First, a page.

After Republican candidate Glenn Youngkin won Virginia's gubernatorial race Tuesday, the GOP appears eager to take his bigotry-infused "education" strategy nationwide. "The Republican swings in Virginia and New Jersey show the efficacy of a new model of conservative politics: appealing to suburban voters by promising greater parental control of schools," the Washington Post reports Thursday morning. It's a clever strategy.
If the public knew what the GOP demands actually were — banning classic books like Toni Morrison's "Beloved" or "The Handmaid's Tale" by Margaret Atwood — most parents would not be on board. Few people want to be a Nazi book burner! But the GOP is repackaging this deeply fascist love of censorship in a friendlier frame of "parental rights." They got lucky that the Democratic candidate, Terry McAuliffe, blundered in the campaign's closing weeks when he said, "I don't think parents should be telling schools what they should teach," instead of mounting a robust defense of free speech and teaching the truth about slavery and segregation in history classes.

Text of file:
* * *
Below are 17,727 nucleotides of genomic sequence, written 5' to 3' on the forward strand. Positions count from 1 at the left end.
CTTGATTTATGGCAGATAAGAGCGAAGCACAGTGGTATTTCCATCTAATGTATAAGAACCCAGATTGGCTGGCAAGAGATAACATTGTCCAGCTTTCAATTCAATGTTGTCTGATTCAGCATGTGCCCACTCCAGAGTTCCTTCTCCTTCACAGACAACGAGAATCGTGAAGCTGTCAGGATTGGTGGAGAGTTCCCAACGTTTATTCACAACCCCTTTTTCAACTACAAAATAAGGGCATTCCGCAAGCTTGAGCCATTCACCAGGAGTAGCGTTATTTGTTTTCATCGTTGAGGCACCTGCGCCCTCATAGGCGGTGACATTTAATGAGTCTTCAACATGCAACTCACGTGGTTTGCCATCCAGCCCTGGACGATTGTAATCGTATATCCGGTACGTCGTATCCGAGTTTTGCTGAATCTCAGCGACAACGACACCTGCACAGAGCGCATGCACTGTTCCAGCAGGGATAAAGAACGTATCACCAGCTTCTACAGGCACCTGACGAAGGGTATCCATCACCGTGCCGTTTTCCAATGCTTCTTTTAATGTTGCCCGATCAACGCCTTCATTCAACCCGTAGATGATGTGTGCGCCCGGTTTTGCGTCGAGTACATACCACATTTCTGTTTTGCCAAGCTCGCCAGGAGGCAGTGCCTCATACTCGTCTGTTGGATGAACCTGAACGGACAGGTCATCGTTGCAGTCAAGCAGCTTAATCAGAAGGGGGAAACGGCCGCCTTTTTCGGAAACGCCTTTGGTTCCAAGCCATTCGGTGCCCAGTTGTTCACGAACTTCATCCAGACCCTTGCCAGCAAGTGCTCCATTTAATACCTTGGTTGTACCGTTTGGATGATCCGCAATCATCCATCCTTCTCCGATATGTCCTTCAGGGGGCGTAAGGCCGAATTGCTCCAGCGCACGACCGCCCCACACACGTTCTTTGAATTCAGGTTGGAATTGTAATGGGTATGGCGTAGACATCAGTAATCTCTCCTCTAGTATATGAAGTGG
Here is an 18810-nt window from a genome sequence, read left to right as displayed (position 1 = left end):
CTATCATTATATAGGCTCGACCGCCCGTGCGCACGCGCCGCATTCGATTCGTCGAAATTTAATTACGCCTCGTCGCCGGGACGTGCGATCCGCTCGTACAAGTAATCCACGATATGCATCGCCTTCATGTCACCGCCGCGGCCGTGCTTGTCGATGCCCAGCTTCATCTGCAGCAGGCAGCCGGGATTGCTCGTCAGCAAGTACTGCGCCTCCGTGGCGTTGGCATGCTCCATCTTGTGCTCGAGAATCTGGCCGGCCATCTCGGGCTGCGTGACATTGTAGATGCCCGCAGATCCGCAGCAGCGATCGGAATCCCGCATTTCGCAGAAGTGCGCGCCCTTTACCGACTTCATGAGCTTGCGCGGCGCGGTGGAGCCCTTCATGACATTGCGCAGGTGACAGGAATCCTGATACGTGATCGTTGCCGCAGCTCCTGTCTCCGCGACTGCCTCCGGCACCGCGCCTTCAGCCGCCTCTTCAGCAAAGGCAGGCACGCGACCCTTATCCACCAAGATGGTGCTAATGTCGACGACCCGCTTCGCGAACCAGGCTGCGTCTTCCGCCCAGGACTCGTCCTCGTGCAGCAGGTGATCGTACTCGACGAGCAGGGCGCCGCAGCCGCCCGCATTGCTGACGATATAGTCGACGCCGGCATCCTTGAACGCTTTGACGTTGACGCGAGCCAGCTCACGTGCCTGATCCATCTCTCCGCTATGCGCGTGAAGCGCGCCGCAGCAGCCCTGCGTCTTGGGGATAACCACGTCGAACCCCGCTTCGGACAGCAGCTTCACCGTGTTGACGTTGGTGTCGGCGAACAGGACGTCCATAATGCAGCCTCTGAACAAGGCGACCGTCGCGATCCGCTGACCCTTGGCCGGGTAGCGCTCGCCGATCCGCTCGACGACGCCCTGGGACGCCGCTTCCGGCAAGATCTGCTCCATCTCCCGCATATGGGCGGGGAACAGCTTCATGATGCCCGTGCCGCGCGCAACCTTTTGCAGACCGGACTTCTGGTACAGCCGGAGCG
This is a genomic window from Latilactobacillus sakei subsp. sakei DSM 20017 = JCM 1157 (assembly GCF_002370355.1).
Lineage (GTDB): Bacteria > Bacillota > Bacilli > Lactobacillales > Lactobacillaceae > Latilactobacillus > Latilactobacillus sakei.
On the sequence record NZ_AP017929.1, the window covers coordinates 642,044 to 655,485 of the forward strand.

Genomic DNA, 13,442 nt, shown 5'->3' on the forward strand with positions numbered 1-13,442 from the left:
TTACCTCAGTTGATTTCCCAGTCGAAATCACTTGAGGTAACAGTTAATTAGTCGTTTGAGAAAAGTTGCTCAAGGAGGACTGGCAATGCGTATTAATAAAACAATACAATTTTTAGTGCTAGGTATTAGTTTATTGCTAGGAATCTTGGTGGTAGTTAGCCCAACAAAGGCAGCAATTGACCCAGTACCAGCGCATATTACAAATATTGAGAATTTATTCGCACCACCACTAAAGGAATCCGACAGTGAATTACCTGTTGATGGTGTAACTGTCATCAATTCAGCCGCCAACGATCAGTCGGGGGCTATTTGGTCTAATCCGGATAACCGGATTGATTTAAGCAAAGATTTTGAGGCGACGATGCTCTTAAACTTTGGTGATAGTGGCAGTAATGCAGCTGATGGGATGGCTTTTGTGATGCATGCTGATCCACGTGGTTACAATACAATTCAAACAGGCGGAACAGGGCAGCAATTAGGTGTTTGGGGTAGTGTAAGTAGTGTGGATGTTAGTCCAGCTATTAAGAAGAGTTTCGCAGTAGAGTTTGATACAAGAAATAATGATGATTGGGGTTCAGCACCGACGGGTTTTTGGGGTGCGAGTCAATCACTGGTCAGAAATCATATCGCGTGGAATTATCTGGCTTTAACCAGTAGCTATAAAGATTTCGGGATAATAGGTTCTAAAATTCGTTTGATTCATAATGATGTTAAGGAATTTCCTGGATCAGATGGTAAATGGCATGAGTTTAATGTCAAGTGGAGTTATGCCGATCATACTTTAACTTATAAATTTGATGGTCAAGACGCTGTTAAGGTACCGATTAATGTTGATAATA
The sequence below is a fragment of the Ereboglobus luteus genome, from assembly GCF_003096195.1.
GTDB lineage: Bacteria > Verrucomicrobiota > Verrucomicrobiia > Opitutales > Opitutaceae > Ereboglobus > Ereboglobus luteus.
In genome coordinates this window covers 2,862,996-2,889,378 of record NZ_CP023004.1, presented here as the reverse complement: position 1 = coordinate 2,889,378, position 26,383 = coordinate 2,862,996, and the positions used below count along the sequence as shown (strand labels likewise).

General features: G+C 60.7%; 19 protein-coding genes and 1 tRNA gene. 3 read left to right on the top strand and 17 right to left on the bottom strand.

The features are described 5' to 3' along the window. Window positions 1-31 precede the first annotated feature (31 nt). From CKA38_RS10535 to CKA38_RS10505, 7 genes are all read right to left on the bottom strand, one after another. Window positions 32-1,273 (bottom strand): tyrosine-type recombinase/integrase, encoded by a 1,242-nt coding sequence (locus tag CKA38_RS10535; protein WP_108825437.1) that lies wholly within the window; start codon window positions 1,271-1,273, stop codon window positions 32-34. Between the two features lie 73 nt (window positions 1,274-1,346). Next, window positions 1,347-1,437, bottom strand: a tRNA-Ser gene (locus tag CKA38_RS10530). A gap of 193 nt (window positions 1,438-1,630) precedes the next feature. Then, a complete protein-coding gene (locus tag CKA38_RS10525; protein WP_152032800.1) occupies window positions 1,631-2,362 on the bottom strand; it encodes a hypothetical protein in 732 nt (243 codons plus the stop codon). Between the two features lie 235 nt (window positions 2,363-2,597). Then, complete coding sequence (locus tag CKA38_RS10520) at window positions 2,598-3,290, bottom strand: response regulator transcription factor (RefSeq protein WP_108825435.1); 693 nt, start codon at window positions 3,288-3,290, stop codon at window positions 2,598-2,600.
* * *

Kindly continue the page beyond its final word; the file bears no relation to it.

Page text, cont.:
So what, exactly, are kids learning?
Republicans use scare terms like "critical race theory," and liberals try to draw attention to the lists of books Republicans are trying to ban, mainly for suggesting racism is bad or that LGBTQ people exist. It's extremely important for the left to focus on how this supposed fight over "education" is really a proxy fight over the right's rejection of equality for LGBTQ people and people of color.
But there's another aspect to this fight that has been less discussed: How the GOP war on schools is instigated, organized, and funded by right-wing religious groups whose true agenda is opposing the rights of children.
Conservatives, especially the Christian right, have long taken a dim view of raising kids who can think for themselves. Their view is children should be "trained" to be obedient and submissive. Under the guise of "parents' rights," the Christian right is mainstreaming their hostility to the very idea that children have a right to an education. In this case, the right of a child to have a proper education that teaches critical thinking and intellectual curiosity.